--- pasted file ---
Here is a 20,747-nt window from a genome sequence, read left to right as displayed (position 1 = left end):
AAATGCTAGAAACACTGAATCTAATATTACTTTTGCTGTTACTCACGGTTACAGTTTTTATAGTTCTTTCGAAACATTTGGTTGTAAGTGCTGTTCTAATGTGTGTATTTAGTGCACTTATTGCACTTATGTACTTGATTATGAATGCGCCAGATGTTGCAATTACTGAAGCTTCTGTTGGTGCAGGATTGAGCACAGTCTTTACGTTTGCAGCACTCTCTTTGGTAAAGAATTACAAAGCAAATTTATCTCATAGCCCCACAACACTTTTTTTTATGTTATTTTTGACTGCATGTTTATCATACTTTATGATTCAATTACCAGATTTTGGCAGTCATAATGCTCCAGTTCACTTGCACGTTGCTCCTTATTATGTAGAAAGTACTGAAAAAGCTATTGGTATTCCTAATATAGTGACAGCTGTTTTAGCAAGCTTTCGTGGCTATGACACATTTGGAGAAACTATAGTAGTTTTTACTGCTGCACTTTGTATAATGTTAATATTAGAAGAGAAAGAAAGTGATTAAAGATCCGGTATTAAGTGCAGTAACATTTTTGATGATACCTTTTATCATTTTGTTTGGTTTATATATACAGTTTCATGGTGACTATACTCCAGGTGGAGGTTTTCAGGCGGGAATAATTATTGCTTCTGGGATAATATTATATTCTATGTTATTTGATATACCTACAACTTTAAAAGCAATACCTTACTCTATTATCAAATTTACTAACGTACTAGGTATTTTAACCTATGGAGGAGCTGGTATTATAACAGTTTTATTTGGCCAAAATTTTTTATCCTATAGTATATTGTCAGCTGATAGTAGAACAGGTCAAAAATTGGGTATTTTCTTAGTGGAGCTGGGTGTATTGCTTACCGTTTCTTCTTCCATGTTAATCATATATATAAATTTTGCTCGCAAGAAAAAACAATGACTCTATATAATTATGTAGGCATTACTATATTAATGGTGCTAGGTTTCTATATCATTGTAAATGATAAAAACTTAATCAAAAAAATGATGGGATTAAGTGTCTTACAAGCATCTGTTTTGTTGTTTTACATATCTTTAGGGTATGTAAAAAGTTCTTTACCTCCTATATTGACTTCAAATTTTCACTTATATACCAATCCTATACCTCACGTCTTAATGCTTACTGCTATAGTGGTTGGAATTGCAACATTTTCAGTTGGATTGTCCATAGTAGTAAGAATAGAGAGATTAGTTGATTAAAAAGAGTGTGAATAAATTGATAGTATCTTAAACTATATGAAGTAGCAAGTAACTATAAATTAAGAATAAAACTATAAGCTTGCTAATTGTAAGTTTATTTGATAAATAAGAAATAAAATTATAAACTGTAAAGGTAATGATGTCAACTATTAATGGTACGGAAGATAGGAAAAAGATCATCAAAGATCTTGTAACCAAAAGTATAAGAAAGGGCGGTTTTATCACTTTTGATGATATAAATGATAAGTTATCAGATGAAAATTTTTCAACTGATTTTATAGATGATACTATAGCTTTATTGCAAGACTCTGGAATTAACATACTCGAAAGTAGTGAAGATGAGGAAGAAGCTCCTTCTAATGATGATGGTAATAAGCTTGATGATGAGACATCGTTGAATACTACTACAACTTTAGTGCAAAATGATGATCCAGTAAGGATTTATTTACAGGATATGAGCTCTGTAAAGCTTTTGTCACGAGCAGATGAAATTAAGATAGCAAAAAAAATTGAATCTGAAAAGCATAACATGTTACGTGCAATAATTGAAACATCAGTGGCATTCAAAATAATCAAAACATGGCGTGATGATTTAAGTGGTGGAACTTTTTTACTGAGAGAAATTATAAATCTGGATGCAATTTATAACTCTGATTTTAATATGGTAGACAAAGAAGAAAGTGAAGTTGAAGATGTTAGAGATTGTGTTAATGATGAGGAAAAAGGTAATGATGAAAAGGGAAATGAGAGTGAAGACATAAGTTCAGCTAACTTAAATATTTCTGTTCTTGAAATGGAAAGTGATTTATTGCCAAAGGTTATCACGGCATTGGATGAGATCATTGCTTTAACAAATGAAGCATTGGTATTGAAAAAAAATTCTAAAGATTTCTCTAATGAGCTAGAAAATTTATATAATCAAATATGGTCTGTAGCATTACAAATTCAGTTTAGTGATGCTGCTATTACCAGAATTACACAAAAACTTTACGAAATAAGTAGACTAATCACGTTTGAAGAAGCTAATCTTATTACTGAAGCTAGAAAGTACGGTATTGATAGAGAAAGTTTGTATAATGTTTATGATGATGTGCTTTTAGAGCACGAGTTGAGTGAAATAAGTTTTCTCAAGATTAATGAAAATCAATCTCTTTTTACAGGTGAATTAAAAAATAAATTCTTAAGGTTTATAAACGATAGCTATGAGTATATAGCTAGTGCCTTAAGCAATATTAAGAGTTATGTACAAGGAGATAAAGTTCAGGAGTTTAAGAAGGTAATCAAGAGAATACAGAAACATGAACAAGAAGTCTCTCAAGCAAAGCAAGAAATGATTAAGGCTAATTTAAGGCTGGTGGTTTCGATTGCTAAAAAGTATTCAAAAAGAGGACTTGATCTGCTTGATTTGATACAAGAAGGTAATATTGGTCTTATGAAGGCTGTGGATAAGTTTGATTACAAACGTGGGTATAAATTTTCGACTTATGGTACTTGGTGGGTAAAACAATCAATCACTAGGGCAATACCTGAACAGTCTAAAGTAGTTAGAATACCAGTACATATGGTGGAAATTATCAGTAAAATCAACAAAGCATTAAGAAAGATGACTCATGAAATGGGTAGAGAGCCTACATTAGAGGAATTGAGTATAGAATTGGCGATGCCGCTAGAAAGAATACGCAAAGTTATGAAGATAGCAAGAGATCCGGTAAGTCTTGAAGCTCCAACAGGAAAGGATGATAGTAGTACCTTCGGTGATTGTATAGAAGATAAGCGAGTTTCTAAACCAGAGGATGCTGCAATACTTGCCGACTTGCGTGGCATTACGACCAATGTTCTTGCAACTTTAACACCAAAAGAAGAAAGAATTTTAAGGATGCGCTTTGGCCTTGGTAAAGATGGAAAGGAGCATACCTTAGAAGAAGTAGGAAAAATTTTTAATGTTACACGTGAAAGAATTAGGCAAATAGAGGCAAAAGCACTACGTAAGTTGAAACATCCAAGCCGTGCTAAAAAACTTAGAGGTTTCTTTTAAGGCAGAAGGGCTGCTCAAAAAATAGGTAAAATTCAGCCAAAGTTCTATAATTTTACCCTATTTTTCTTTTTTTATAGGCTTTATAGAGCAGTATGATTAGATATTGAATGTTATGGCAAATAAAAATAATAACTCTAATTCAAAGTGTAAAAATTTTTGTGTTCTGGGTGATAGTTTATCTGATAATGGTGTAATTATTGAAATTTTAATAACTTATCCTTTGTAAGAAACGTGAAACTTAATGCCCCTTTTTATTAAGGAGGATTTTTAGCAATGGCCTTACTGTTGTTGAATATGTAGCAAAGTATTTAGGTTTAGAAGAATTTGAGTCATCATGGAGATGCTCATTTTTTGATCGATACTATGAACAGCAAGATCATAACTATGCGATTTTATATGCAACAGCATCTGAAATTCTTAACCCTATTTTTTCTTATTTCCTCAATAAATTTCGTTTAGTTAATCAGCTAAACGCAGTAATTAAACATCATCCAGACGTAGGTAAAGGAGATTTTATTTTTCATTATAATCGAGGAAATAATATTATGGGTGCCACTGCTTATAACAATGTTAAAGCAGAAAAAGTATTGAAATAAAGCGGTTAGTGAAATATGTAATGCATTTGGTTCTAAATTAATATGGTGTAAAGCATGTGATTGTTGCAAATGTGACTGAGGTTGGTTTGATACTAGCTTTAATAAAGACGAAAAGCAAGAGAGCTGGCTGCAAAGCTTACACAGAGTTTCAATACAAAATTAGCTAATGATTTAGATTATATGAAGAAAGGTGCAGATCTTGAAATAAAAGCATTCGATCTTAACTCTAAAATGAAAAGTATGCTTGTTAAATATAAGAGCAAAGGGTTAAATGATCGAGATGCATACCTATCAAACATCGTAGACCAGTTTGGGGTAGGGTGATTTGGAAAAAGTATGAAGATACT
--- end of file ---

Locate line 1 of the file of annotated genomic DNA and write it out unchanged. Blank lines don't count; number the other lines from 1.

Here is a 20,747-nt window from a genome sequence, read left to right as displayed (position 1 = left end):